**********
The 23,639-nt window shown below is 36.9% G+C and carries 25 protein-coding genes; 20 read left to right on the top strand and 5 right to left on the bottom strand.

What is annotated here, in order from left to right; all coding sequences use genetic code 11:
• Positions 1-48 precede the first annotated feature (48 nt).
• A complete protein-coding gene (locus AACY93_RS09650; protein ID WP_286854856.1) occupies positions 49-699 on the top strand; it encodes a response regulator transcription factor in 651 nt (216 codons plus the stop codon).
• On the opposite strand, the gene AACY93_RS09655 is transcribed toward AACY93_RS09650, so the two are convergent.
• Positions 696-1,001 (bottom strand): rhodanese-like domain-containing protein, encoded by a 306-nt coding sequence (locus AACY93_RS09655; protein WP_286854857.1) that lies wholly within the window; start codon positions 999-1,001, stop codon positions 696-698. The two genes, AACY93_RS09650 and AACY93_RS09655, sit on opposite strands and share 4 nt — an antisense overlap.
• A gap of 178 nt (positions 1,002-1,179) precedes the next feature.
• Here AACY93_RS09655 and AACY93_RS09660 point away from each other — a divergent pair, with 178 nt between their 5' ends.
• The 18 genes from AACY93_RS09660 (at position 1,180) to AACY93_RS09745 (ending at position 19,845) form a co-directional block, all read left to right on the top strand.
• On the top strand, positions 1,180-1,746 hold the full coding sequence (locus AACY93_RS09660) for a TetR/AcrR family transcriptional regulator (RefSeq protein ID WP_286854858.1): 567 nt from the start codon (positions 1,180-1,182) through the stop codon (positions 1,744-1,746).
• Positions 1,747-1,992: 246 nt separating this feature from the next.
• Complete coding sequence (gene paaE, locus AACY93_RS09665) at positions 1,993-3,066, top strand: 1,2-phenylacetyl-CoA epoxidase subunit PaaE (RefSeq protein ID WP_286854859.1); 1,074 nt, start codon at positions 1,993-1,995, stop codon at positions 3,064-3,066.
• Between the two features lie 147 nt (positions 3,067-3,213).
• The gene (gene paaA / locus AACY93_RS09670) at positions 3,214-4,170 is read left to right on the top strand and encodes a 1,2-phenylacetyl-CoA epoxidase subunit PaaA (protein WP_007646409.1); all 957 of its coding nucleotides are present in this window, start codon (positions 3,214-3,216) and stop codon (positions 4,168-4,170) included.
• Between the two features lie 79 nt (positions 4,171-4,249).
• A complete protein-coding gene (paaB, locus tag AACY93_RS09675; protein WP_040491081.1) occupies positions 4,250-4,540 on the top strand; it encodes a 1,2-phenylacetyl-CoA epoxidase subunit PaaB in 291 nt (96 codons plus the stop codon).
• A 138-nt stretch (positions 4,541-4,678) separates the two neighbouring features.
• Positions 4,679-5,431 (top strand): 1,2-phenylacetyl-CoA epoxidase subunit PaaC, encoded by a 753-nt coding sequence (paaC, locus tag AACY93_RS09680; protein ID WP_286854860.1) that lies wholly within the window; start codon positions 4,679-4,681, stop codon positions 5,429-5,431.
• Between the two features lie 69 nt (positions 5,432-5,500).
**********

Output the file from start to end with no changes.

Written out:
The 23,639-nt window shown below is 36.9% G+C and carries 25 protein-coding genes; 20 read left to right on the top strand and 5 right to left on the bottom strand.

What is annotated here, in order from left to right; all coding sequences use genetic code 11:
• Positions 1-48 precede the first annotated feature (48 nt).
• A complete protein-coding gene (locus AACY93_RS09650; protein ID WP_286854856.1) occupies positions 49-699 on the top strand; it encodes a response regulator transcription factor in 651 nt (216 codons plus the stop codon).
• On the opposite strand, the gene AACY93_RS09655 is transcribed toward AACY93_RS09650, so the two are convergent.
• Positions 696-1,001 (bottom strand): rhodanese-like domain-containing protein, encoded by a 306-nt coding sequence (locus AACY93_RS09655; protein WP_286854857.1) that lies wholly within the window; start codon positions 999-1,001, stop codon positions 696-698. The two genes, AACY93_RS09650 and AACY93_RS09655, sit on opposite strands and share 4 nt — an antisense overlap.
• A gap of 178 nt (positions 1,002-1,179) precedes the next feature.
• Here AACY93_RS09655 and AACY93_RS09660 point away from each other — a divergent pair, with 178 nt between their 5' ends.
• The 18 genes from AACY93_RS09660 (at position 1,180) to AACY93_RS09745 (ending at position 19,845) form a co-directional block, all read left to right on the top strand.
• On the top strand, positions 1,180-1,746 hold the full coding sequence (locus AACY93_RS09660) for a TetR/AcrR family transcriptional regulator (RefSeq protein ID WP_286854858.1): 567 nt from the start codon (positions 1,180-1,182) through the stop codon (positions 1,744-1,746).
• Positions 1,747-1,992: 246 nt separating this feature from the next.
• Complete coding sequence (gene paaE, locus AACY93_RS09665) at positions 1,993-3,066, top strand: 1,2-phenylacetyl-CoA epoxidase subunit PaaE (RefSeq protein ID WP_286854859.1); 1,074 nt, start codon at positions 1,993-1,995, stop codon at positions 3,064-3,066.
• Between the two features lie 147 nt (positions 3,067-3,213).
• The gene (gene paaA / locus AACY93_RS09670) at positions 3,214-4,170 is read left to right on the top strand and encodes a 1,2-phenylacetyl-CoA epoxidase subunit PaaA (protein WP_007646409.1); all 957 of its coding nucleotides are present in this window, start codon (positions 3,214-3,216) and stop codon (positions 4,168-4,170) included.
• Between the two features lie 79 nt (positions 4,171-4,249).
• A complete protein-coding gene (paaB, locus tag AACY93_RS09675; protein WP_040491081.1) occupies positions 4,250-4,540 on the top strand; it encodes a 1,2-phenylacetyl-CoA epoxidase subunit PaaB in 291 nt (96 codons plus the stop codon).
• A 138-nt stretch (positions 4,541-4,678) separates the two neighbouring features.
• Positions 4,679-5,431 (top strand): 1,2-phenylacetyl-CoA epoxidase subunit PaaC, encoded by a 753-nt coding sequence (paaC, locus tag AACY93_RS09680; protein ID WP_286854860.1) that lies wholly within the window; start codon positions 4,679-4,681, stop codon positions 5,429-5,431.
• Between the two features lie 69 nt (positions 5,432-5,500).